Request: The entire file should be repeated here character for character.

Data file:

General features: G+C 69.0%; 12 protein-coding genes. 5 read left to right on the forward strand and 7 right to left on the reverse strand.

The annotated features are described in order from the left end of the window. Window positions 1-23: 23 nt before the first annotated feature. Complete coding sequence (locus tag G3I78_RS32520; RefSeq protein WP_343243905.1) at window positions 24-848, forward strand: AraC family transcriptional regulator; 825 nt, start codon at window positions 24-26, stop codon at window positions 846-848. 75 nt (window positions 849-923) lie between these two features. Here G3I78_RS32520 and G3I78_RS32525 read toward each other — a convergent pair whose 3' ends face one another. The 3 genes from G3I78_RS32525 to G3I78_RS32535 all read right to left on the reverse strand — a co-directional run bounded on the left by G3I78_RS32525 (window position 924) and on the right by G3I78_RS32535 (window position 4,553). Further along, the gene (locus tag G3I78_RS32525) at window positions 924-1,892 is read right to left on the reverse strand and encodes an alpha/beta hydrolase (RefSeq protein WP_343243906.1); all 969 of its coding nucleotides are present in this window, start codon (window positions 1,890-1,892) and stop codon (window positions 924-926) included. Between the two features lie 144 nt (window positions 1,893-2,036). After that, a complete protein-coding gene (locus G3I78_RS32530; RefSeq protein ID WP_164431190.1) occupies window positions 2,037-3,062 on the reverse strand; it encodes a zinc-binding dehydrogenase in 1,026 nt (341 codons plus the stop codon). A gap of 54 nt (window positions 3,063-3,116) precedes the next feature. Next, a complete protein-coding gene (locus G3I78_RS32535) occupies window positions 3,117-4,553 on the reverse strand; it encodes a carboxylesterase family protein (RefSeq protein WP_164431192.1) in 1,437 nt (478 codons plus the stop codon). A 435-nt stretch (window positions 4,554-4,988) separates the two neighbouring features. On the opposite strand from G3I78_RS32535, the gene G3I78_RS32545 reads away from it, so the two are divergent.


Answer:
General features: G+C 69.0%; 12 protein-coding genes. 5 read left to right on the forward strand and 7 right to left on the reverse strand.

The annotated features are described in order from the left end of the window. Window positions 1-23: 23 nt before the first annotated feature. Complete coding sequence (locus tag G3I78_RS32520; RefSeq protein WP_343243905.1) at window positions 24-848, forward strand: AraC family transcriptional regulator; 825 nt, start codon at window positions 24-26, stop codon at window positions 846-848. 75 nt (window positions 849-923) lie between these two features. Here G3I78_RS32520 and G3I78_RS32525 read toward each other — a convergent pair whose 3' ends face one another. The 3 genes from G3I78_RS32525 to G3I78_RS32535 all read right to left on the reverse strand — a co-directional run bounded on the left by G3I78_RS32525 (window position 924) and on the right by G3I78_RS32535 (window position 4,553). Further along, the gene (locus tag G3I78_RS32525) at window positions 924-1,892 is read right to left on the reverse strand and encodes an alpha/beta hydrolase (RefSeq protein WP_343243906.1); all 969 of its coding nucleotides are present in this window, start codon (window positions 1,890-1,892) and stop codon (window positions 924-926) included. Between the two features lie 144 nt (window positions 1,893-2,036). After that, a complete protein-coding gene (locus G3I78_RS32530; RefSeq protein ID WP_164431190.1) occupies window positions 2,037-3,062 on the reverse strand; it encodes a zinc-binding dehydrogenase in 1,026 nt (341 codons plus the stop codon). A gap of 54 nt (window positions 3,063-3,116) precedes the next feature. Next, a complete protein-coding gene (locus G3I78_RS32535) occupies window positions 3,117-4,553 on the reverse strand; it encodes a carboxylesterase family protein (RefSeq protein WP_164431192.1) in 1,437 nt (478 codons plus the stop codon). A 435-nt stretch (window positions 4,554-4,988) separates the two neighbouring features. On the opposite strand from G3I78_RS32535, the gene G3I78_RS32545 reads away from it, so the two are divergent.